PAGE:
In addition to naming Trump and three of his children personally, the suit names the Trump Organization and Allen Weisselberg, Trump’s longtime chief financial officer who recently pleaded guilty to tax crimes, and controller Jeffrey McConney.

If the New York Supreme Court were to bar the Trump Organization from acquiring any real estate or taking on any loans, as the attorney general has requested, it’s unclear how the company could continue to operate, even without the Trumps at the helm.

Trump’s former charitable organization, the Trump Foundation, dissolved in 2018 after a lawsuit by then-New York attorney general Barbara D. Underwood (D), which alleged that the organization had engaged in self-dealing and campaign finance violations. Findings from that case were also sent to the IRS.

James’s lawsuit accuses accused Trump, his family and Trump Organization executives of employing a wide array of fraudulent maneuvers in their dealings with lenders and regulators despite knowing that they were illegal. The suit highlights Trump’s practice of distributing statements of financial condition inflating the values of his properties and sometimes exaggerating how many acres those properties cover or whether homes could be built on them — and if so, how many.

Defense attorneys have said in court that commercial real estate firms routinely argue for lower tax appraisals and that the company’s conduct was no different, but James said Wednesday that the misstated valuations cannot be brushed as a “good faith mistake.”

The former president and his family should be held to the same standards as everyday Americans, James said at a news conference in Manhattan, noting that it is illegal for people to lie to banks in order to secure college loans for their or get a home mortgage.

“Claiming you have money that you do not have does not amount to the art of the deal. It’s the art of the steal,” James said, mocking the titled of Donald Trump’s 1987 book. “There cannot be different rules for different people in this country or in this state.”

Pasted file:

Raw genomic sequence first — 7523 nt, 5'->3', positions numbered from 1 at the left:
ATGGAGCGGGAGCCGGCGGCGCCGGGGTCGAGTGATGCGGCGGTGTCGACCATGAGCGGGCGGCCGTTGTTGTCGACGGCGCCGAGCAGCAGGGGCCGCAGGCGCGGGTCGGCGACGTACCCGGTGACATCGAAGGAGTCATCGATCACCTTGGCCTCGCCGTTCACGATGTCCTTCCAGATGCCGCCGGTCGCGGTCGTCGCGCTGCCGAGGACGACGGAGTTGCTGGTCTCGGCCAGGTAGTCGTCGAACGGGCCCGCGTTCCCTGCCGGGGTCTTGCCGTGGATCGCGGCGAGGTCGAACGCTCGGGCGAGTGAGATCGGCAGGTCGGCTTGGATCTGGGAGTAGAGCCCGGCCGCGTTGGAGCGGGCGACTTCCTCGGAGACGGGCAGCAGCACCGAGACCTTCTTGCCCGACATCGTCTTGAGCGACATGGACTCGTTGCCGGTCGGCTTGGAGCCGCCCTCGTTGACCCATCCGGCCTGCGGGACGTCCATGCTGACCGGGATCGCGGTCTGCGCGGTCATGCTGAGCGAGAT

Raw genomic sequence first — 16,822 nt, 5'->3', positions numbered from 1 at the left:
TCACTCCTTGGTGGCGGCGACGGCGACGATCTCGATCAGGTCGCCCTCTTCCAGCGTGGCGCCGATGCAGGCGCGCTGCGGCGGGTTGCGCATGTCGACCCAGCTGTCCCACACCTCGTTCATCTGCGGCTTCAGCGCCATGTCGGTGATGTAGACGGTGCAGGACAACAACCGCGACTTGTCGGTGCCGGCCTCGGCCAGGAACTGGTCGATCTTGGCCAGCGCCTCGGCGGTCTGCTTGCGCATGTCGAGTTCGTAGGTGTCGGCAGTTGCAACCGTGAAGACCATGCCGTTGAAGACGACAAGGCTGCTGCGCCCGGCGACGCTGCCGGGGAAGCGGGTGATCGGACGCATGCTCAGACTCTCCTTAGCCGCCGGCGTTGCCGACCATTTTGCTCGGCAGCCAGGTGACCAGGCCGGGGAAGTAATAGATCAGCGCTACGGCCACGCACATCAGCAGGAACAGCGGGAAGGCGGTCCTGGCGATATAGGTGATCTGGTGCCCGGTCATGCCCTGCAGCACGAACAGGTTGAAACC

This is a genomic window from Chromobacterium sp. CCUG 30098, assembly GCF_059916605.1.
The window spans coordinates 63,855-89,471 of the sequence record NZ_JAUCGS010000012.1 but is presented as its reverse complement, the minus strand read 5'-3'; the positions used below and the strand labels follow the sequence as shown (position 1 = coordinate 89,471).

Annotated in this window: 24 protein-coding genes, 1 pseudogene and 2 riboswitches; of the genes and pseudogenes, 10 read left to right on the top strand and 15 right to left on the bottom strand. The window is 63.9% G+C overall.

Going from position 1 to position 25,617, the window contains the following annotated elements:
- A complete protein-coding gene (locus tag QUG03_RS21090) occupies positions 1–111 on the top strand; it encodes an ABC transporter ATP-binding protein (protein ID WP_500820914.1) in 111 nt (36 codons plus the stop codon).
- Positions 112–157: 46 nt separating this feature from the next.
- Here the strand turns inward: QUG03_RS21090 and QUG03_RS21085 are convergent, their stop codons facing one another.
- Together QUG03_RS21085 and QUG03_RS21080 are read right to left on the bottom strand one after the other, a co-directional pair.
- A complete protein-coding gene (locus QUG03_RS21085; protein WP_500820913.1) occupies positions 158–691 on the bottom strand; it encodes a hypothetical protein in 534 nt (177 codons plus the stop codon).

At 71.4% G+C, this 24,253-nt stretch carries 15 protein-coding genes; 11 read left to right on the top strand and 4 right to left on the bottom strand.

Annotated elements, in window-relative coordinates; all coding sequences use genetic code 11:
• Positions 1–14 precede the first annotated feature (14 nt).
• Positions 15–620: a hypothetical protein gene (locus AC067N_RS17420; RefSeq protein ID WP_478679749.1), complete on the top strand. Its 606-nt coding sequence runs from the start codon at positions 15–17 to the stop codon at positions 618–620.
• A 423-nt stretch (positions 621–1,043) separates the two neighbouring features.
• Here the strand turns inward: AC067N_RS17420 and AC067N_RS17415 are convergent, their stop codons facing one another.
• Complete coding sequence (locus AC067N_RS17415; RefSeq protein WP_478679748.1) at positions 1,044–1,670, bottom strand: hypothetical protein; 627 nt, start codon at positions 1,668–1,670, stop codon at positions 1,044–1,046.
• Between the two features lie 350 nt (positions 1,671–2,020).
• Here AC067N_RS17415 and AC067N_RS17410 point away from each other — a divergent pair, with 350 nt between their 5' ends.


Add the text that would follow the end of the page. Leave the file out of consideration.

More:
The complaint argues that the estimated $100 million or more Trump made on the sale of his D.C. hotel lease was ill-gotten because he allegedly obtained the lease by knowingly providing fraudulent information about his business. It also alleges Trump was aware that his Trump Park Avenue complex in Manhattan was not worth anywhere near what he claimed because some of the units were rent-stabilized.

Trump team claimed boxes at Mar-a-Lago contained only news clippings

The lawsuit claims that Trump Organization received favorable tax treatment and sometimes easements at properties including Mar-a-Lago in exchange for limits on future development, but intentionally omitted those limits when valuing Trump-owned properties for lenders.

No bank or insurance company has publicly alleged it was defrauded by Trump in doing business with him. And the federal government approved the sale of the D.C. hotel lease earlier this year — a deal for which Trump and Ivanka Trump allegedly cited the information that James claims is fraudulent.